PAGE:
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article imageMan-caused fires in Indonesia leading to loss of orangutans

By Karen Graham     Oct 27, 2015 in Environment
One of our greatest environmental disasters is being played out in Indonesia. Fires started by humans with a lack of regard for the environment or for the health of millions of people have devastated thousands of acres and put orangutans at risk.
Indonesia's yearly fires, started by palm oil companies and lumber manufacturers to clear land, have been a regular occurrence despite international opposition; and despite the fact that they put thousands of Indonesians at risk of respiratory illness.
But this year's fires are probably the worst the planet has seen in decades, made worse by a very strong El Nino weather system that has created extremely dry conditions across Southeast Asia and Australia. Over half of the fires are burning on peatland, and these fires are very difficult to put out.
Activists are in a race against time to rescue endangered orangutans from forest fires ravaging the ...
Activists are in a race against time to rescue endangered orangutans from forest fires ravaging the Indonesian island of Kalimantan.
Associated Press
Satellite imagery shows that since July, over 100,000 fires have burned in Indonesia's carbon-rich peatlands. But this year, instead of the fires being confined to farms and plantations like in most years, several thousand fires have spread deep into primary forests and national parks, threatening the remaining habitat of wild orangutans and other endangered species.
The Sabangau Forest in Borneo is home to the world's largest population of orangutans, nearly 7,000. But more than 350 fires have been detected within the forest. Fires are also raging in the Tanjung Puting national park, home to 6,000 wild apes, the Katingan forest with 3,000 and the Mawas reserve, where there are 3,500 orangutans.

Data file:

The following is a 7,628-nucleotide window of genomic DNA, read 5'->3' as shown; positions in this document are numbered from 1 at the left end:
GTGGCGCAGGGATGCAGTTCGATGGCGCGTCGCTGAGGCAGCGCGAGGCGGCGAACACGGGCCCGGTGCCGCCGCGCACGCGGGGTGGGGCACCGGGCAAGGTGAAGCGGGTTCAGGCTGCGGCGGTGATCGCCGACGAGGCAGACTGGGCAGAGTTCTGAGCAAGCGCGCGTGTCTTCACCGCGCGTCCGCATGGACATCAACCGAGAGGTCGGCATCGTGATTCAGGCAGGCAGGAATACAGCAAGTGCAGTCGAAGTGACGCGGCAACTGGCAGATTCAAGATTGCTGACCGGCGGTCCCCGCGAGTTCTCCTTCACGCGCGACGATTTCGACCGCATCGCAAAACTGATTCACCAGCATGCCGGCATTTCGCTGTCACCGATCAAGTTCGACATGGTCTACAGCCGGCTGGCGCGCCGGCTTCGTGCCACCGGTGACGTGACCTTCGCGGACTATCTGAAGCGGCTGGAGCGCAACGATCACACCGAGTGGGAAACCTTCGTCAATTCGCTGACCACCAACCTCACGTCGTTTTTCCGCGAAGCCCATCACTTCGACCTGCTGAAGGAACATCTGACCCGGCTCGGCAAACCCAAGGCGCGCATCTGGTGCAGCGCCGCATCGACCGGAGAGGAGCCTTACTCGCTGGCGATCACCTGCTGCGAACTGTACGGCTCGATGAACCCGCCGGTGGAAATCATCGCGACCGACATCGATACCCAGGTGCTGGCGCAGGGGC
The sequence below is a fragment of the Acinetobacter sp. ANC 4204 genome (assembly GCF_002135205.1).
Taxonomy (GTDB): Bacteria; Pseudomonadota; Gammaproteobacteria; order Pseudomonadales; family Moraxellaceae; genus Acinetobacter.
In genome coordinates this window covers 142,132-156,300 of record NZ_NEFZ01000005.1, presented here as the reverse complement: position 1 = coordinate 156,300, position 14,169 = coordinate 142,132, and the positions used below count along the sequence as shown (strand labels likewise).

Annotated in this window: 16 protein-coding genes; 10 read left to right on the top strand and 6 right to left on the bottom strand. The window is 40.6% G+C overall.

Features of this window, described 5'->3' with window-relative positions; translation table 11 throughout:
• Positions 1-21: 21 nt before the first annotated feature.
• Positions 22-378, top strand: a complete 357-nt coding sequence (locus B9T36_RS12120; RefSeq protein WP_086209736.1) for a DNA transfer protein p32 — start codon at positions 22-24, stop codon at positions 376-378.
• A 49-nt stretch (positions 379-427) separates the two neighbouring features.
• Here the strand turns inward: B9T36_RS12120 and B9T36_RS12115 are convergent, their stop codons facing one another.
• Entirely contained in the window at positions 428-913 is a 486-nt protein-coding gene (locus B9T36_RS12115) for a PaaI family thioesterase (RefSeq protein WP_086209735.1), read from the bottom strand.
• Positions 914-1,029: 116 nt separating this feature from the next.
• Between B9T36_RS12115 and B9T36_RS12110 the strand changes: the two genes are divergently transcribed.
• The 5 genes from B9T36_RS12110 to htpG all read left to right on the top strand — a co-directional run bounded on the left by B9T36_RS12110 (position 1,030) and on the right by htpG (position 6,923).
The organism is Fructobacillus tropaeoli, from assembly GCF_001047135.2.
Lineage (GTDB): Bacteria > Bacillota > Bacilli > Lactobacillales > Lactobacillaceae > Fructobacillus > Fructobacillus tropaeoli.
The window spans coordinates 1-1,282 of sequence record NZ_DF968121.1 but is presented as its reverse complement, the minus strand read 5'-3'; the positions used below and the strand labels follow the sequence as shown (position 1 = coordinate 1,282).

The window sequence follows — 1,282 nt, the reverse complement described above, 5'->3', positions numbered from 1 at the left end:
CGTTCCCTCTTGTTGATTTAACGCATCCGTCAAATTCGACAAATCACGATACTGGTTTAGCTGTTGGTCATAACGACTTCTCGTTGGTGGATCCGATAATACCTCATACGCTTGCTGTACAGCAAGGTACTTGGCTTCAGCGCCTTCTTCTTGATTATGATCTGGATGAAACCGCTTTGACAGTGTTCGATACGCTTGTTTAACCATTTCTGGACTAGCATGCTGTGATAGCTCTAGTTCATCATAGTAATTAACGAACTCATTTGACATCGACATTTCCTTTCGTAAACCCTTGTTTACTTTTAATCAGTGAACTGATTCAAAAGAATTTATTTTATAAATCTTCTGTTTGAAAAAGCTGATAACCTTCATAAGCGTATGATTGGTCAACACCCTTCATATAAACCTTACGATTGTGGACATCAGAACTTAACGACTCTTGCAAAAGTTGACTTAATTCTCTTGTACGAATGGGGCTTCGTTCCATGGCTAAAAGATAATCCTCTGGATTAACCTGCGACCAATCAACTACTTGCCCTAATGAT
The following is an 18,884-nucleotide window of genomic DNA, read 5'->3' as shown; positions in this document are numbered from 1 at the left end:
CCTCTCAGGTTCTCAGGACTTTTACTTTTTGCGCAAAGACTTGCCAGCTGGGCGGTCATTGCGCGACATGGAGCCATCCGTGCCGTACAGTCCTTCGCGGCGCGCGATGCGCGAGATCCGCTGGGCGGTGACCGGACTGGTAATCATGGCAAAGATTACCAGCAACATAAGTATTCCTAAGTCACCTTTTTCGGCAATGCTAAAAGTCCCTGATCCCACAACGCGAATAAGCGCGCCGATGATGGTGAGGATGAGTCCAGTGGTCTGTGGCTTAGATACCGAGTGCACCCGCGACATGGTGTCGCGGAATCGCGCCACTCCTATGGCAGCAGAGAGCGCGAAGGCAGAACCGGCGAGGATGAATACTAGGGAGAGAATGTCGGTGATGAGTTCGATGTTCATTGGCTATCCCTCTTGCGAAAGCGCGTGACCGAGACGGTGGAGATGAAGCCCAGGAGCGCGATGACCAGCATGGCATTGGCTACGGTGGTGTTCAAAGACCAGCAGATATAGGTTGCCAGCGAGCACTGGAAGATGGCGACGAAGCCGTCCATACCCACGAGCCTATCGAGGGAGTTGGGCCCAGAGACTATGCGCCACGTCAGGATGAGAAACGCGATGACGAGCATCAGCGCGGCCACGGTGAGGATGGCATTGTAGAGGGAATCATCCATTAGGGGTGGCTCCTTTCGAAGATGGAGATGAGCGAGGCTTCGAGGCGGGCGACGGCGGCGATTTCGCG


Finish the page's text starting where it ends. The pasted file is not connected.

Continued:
Mark Harrison, the director of the UK-based research and conservation organization Orangutan Tropical Peatland Project (OuTrop), has been studying the tropical peat swamp forests since 1999. The Guardian quotes Harrison as saying: “I dread to think what it will mean for orangutans. For them and other species, like the secretive clouded leopard and the iconic hornbill, the situation is dire and deteriorating by the day. In their undisturbed, flooded state, peatland forests are naturally fire-resistant. But decades of poor peatland management practices, including extensive forest clearance and canal construction, has drained the peat, putting the whole region at high fire risk when the inevitable droughts occur."
The effects of prolonged smoke inhalation
Even though very little is known about the precise effects of smoke on the lungs of animals, it can be assumed that like humans, they are at serious risk from smoke inhalation, making them ill and unable to feed. To date this year, the smoke from the fires has caused over 500,000 cases of respiratory infections in humans, and six provinces have declared a state of emergency. Imagine how many orangutans are sick.
You can barely see the orangutan hanging from the tree in this smoke-filled photo. Rescuers will let...
You can barely see the orangutan hanging from the tree in this smoke-filled photo. Rescuers will let him drop into a net and then treat him for smoke-inhalation.
For thousands of orangutans, who share 97 percent of our DNA, the fires this year have been devastating, and a real sickening environmental disaster.
Lis Key is with International Animal Rescue, a UK-based non-governmental organization that works to rescue animals in the region. Many baby orangutans have needed rescue because their mothers have died in the fires. Rescuers are finding malnourished and sick adults and babies, barely alive.
She told the Associated Press that an area of rainforest the size of 300 soccer fields is being destroyed by the fires every hour.
“It’s happening at an absolutely breathtaking rate,” Key said. “If this goes on, this could have a serious impact in extinction and bring it closer.”
Richard Zimmerman, the executive director of Orangutan Outreach, a conservation group that is funding a firefighter program for people in the region, described the consequences of the fires on orangutan habitats as "staggering."
"They are the homes of the biggest remaining populations of orangutans," he said. "The estimate is about 3,000 orangutans are lost each year; every loss is critical.”
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